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    I have heard it before, and I think that you'd generally be understood using it. It's not something everyone will understand for sure (and many who use it don't even know the origin), but I suspect that someone with whom you're having a discussion about facade governments probably has an understanding of the phrase. Apr 28, 2021 at 13:59
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    Your ngram search link, and your related assertion, is incorrect; the corpus for French is fre_2019 and the French word is "démocrature". Proper results
    – miken32
    Apr 28, 2021 at 18:05
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    Peter tell the truth - you made it up Apr 28, 2021 at 19:49
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Naturally, nobody can prove the absence of a word from all dictionaries, if you mean that there has to be a word with the same ending as 'dictatorship' or 'legislature'.

But the answer is that there is no such word.

So the question is what word can be made up to do the same job as democratura in Italian and the cognate démocrature in French.

What is being talked about is a new (or seemingly new) idea: democratic forms retained to disguise what is really a dictatorship. Actually, it is not as new as you might think. But that is another story.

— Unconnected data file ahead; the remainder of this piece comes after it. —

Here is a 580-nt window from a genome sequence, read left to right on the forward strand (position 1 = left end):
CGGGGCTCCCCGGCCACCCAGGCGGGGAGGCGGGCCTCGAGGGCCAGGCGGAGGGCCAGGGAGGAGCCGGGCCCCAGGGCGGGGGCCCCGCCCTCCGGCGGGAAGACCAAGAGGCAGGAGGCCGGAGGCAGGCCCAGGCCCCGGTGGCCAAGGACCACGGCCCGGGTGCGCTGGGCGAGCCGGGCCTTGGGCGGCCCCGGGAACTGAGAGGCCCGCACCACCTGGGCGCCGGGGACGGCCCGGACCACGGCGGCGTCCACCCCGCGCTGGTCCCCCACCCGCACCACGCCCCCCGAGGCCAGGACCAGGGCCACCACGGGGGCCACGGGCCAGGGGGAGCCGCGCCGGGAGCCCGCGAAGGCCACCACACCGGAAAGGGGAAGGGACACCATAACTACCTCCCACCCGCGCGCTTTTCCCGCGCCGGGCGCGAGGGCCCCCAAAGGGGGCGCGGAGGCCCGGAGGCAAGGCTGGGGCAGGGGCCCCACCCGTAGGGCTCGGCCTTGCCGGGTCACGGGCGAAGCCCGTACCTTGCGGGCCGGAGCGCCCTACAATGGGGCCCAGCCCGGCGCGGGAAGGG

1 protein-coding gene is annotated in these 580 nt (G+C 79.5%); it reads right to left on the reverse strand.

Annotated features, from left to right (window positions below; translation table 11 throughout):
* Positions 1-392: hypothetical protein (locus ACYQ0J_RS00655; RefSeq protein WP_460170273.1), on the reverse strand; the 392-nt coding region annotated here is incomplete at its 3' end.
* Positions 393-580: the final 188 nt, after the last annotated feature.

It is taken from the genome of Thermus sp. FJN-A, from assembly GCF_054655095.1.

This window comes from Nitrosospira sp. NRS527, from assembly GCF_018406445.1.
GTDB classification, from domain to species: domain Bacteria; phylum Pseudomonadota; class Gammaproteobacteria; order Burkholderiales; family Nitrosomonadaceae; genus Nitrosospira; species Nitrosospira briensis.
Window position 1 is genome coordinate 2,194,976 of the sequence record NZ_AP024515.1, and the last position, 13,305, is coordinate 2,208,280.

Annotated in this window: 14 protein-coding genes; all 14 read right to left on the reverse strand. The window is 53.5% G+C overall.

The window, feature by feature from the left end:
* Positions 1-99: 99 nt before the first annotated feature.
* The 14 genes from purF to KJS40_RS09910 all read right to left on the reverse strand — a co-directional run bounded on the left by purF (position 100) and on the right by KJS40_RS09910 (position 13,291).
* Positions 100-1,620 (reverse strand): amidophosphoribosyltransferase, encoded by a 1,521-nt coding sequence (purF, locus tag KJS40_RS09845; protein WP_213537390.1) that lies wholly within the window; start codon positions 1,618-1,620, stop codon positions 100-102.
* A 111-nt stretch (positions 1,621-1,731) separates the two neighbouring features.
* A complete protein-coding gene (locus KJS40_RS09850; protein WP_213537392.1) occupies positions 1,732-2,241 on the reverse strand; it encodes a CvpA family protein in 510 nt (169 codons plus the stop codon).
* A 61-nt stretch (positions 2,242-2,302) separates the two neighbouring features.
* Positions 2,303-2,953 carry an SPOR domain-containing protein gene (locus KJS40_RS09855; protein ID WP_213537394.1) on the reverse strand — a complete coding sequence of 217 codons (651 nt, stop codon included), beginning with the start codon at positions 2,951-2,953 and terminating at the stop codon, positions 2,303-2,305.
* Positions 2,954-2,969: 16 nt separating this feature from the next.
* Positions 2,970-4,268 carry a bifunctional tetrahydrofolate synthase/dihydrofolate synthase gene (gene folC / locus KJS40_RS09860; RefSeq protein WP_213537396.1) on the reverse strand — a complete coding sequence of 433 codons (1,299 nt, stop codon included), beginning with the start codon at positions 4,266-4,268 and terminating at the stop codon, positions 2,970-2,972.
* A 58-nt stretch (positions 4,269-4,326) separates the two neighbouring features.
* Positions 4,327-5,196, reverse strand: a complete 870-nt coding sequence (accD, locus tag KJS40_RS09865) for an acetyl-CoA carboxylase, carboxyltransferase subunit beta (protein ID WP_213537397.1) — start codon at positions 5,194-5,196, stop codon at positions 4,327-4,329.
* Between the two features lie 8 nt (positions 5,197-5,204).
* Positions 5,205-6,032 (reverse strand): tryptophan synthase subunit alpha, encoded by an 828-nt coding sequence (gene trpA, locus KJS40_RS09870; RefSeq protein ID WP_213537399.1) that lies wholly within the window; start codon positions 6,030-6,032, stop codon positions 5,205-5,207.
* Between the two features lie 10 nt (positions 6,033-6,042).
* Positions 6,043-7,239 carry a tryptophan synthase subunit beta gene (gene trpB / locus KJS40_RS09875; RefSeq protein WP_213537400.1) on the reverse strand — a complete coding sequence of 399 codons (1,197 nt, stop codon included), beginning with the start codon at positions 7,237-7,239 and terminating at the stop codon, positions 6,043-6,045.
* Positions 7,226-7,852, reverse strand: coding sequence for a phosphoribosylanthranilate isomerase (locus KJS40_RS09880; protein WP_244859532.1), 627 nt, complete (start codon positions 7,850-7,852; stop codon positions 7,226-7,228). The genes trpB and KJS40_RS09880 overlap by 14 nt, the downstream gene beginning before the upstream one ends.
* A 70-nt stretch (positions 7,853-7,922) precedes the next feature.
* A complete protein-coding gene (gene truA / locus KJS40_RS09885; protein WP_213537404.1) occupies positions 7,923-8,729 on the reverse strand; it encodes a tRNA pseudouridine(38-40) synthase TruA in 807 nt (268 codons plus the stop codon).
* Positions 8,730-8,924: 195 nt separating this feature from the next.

There is nothing wrong with using the equivalent English word, 'democrature'. Not least, many of the arguments about this modern phenomenon concern how it should be defined. So it would be a matter for political science and philosophy rather than for semantics and lexicography.

At the moment, if it is used, its first instance in a book or paper should be in 'scare quotes' to signal a neologism (or at least unfamiliar word), and carefully defined for the purpose of the paper itself, so that readers know what the author has in mind.

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    Etymologically, the ending of démocrature comes from the word dictature (meaning dictatorship) in French. I don't know what legislature has to do with this. Apr 26, 2021 at 18:24
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    @PeterShor Ohhh...so that's where the French word comes from. Following that pattern creates the ungainly English mouthful of 'democratatorship'?
    – Mitch
    Apr 27, 2021 at 2:20
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    Better just to adopt the French word - after all, about 30% of English words are loan words from French.